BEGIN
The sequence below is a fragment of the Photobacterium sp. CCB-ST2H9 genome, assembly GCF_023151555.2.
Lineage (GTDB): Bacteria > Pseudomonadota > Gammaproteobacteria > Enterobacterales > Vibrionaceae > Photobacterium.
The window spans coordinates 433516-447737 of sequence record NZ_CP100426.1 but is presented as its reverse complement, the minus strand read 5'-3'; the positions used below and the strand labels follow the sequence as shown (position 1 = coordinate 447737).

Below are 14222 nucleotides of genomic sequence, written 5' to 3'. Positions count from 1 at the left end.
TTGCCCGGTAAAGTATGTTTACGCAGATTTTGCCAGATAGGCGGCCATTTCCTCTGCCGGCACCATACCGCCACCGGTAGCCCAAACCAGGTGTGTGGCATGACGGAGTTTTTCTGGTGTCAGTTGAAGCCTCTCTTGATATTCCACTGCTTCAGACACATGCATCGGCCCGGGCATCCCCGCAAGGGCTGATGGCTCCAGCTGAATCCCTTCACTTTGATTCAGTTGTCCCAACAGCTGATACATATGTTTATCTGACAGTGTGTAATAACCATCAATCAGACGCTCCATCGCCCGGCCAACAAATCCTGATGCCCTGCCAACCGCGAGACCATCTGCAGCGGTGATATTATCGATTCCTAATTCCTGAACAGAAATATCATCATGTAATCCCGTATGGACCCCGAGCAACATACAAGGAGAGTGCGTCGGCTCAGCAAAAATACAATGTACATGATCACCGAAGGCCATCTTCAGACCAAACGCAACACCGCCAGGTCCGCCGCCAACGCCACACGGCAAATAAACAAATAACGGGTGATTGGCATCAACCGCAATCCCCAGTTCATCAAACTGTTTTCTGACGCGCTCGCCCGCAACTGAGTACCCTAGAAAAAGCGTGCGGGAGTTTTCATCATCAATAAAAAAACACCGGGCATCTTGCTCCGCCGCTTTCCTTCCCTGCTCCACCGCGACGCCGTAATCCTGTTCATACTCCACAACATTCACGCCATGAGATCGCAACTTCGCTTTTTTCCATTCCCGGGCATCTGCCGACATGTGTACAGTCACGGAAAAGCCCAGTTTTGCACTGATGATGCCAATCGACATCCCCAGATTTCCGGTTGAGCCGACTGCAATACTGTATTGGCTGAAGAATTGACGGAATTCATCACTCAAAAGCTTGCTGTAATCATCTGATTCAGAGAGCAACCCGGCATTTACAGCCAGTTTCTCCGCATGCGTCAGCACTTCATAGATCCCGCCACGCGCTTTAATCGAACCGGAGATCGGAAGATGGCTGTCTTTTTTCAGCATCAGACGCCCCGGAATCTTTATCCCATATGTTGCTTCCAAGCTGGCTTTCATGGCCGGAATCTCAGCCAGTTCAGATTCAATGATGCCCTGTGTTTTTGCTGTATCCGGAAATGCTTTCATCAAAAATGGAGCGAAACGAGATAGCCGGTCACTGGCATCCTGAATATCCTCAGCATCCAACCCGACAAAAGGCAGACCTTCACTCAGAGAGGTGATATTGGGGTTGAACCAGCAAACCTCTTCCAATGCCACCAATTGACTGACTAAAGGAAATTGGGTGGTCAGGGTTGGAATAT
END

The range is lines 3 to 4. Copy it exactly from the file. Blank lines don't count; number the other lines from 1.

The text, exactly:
The window spans coordinates 433516-447737 of sequence record NZ_CP100426.1 but is presented as its reverse complement, the minus strand read 5'-3'; the positions used below and the strand labels follow the sequence as shown (position 1 = coordinate 447737).

Below are 14222 nucleotides of genomic sequence, written 5' to 3'. Positions count from 1 at the left end.